Many of these families are white middle class professionals. Fine.…anyone has a right to buy. The problem is that then they want a different community. They want things to be “nice” on their terms. They want to be able to say they live in a wonderful mixed community, but they want to change things to their view of nice.

    And then the trouble starts. There is conflict as people want to do away with the ethnic takeaways and put in trendy cafes, they want the people who have always been sitting on the walls to stop doing it next to them. They want their kind of music-Jazz in the Park-picnics on the Green…and they want the local community who have been here for years to go somewhere else.

    I grew up in a small village in South Wales. The community had been fairly stable rural community for 100s of years. Things began to change when people moved in from Bristol and commuted. THey wanted the village to be their idea of a rural idyll. And they started interfering and trying to create their idea of a charming village. Thats when problems began and a “them” and “us” situation started to develop. It got quite ugly at times.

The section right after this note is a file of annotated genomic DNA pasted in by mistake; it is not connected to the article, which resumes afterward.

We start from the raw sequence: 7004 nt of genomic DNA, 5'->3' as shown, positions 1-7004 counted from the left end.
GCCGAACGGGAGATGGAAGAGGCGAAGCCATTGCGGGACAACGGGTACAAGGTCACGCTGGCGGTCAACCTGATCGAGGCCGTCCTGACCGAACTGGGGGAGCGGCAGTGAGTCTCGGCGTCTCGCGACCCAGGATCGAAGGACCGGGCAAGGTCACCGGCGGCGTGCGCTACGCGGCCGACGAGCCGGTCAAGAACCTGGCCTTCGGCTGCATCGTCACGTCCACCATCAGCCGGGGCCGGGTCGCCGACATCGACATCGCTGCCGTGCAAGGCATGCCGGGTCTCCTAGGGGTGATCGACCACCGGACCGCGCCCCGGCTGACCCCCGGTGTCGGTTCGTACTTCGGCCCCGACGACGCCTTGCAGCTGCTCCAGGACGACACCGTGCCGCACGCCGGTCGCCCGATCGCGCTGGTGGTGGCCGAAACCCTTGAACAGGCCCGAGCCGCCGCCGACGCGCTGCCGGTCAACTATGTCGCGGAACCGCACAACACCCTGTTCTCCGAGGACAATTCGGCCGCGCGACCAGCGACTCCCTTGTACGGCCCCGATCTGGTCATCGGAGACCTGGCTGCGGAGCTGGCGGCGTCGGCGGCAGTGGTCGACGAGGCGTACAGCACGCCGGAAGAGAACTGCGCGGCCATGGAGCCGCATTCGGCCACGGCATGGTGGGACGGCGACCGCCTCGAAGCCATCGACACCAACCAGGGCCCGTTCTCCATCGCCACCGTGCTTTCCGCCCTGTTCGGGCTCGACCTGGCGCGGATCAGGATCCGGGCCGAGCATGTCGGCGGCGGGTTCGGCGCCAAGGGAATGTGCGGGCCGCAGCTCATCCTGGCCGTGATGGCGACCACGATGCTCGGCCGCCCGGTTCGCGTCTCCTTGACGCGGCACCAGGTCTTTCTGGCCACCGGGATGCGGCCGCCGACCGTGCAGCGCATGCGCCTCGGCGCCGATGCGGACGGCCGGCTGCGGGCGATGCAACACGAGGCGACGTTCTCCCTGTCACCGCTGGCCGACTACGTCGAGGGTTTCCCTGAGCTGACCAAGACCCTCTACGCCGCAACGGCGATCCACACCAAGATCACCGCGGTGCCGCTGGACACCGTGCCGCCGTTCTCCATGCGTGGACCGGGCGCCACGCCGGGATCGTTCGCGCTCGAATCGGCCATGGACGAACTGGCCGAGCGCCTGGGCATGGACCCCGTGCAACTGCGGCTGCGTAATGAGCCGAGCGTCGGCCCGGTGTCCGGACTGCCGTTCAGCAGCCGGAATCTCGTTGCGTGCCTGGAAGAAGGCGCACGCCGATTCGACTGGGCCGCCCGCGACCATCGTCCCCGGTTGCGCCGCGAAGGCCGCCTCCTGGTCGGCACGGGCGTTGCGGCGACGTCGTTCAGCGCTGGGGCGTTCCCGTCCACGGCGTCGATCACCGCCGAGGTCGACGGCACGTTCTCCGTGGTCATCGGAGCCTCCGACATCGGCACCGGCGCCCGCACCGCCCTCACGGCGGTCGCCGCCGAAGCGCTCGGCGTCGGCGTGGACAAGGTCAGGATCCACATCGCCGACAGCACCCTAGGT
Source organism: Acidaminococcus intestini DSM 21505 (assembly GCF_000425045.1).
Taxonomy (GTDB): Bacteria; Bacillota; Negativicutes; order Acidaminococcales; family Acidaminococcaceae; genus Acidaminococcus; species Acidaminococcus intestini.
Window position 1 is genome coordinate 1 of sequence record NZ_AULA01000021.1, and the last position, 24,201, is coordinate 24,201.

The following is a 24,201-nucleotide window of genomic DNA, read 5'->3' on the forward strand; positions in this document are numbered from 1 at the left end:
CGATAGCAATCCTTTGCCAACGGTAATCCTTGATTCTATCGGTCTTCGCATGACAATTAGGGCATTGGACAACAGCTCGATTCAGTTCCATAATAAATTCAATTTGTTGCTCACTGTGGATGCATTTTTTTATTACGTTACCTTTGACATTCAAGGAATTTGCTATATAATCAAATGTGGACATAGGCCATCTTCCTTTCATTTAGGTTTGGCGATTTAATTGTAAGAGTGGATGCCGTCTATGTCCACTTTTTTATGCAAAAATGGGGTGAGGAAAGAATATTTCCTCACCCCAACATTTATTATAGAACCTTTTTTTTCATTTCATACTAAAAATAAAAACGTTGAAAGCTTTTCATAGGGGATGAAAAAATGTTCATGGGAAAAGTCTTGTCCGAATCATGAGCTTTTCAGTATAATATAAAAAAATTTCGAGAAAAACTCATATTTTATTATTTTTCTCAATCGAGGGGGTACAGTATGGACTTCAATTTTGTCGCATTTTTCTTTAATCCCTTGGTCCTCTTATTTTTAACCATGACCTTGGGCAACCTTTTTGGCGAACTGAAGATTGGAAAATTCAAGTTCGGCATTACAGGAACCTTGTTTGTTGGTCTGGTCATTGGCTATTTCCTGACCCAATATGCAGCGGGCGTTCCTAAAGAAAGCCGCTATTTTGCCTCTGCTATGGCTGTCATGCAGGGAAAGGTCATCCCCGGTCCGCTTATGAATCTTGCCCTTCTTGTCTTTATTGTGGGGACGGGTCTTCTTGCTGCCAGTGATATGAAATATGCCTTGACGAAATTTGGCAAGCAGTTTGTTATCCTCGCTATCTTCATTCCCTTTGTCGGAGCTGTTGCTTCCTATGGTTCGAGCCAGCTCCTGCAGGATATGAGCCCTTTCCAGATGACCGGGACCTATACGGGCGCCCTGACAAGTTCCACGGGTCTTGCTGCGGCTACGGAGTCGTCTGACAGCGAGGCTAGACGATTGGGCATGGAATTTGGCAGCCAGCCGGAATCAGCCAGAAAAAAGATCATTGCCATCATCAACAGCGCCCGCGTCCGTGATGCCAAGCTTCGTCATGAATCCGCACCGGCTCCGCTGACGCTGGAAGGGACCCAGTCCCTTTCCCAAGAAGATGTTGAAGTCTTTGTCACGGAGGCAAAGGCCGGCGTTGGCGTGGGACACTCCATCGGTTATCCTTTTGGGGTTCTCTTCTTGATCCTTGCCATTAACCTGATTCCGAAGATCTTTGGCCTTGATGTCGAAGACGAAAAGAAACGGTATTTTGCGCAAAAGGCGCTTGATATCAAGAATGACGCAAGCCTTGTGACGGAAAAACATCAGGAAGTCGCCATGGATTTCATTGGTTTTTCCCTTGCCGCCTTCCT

Now if I wasnt part of a black family who had been living in the South London for years before I came, I would be like one of those people. I would want my rosy view of a multi ethnic community to be realised. Because I wouldnt have thought about people living in the community who are not like me. But it didnt happen like that for me and I have had my eyes opened. I have seen the very real struggle my husband, my children and all my extended black family have had to go through every day.

    Anyway what is a minority? If we accept all members of a community as part of that community there is no minority. So your children wouldnt be part of a minority. They would be part of a community.

    My children are often in a minority-when we go to Southwold for holidays, when we go for holidays to the Lakes.….but they are fine. My boy is still a wonderful happy chap even when the police harrass him constantly, old ladies suspect him, shops watch his every move. He still sings in the bath. I am sure your children will be fine too.